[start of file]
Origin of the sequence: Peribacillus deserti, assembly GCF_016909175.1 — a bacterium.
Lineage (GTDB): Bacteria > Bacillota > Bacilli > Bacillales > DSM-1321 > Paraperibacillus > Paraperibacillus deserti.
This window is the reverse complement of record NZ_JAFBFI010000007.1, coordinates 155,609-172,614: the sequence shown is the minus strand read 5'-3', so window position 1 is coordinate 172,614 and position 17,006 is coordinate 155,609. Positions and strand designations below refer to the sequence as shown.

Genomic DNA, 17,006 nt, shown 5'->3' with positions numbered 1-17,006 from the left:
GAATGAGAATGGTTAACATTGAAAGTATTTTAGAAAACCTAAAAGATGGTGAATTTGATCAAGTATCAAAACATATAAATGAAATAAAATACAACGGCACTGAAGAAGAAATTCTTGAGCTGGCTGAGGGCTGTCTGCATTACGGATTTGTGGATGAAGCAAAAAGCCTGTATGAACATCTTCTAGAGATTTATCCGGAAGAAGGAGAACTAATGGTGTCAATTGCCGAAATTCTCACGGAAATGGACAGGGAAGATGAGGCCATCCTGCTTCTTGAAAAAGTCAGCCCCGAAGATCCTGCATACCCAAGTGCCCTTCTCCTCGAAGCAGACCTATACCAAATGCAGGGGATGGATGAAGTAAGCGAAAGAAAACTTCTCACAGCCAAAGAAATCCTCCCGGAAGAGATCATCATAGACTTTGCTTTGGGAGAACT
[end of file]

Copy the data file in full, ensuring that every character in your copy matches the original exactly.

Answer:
Origin of the sequence: Peribacillus deserti, assembly GCF_016909175.1 — a bacterium.
Lineage (GTDB): Bacteria > Bacillota > Bacilli > Bacillales > DSM-1321 > Paraperibacillus > Paraperibacillus deserti.
This window is the reverse complement of record NZ_JAFBFI010000007.1, coordinates 155,609-172,614: the sequence shown is the minus strand read 5'-3', so window position 1 is coordinate 172,614 and position 17,006 is coordinate 155,609. Positions and strand designations below refer to the sequence as shown.

Genomic DNA, 17,006 nt, shown 5'->3' with positions numbered 1-17,006 from the left:
GAATGAGAATGGTTAACATTGAAAGTATTTTAGAAAACCTAAAAGATGGTGAATTTGATCAAGTATCAAAACATATAAATGAAATAAAATACAACGGCACTGAAGAAGAAATTCTTGAGCTGGCTGAGGGCTGTCTGCATTACGGATTTGTGGATGAAGCAAAAAGCCTGTATGAACATCTTCTAGAGATTTATCCGGAAGAAGGAGAACTAATGGTGTCAATTGCCGAAATTCTCACGGAAATGGACAGGGAAGATGAGGCCATCCTGCTTCTTGAAAAAGTCAGCCCCGAAGATCCTGCATACCCAAGTGCCCTTCTCCTCGAAGCAGACCTATACCAAATGCAGGGGATGGATGAAGTAAGCGAAAGAAAACTTCTCACAGCCAAAGAAATCCTCCCGGAAGAGATCATCATAGACTTTGCTTTGGGAGAACT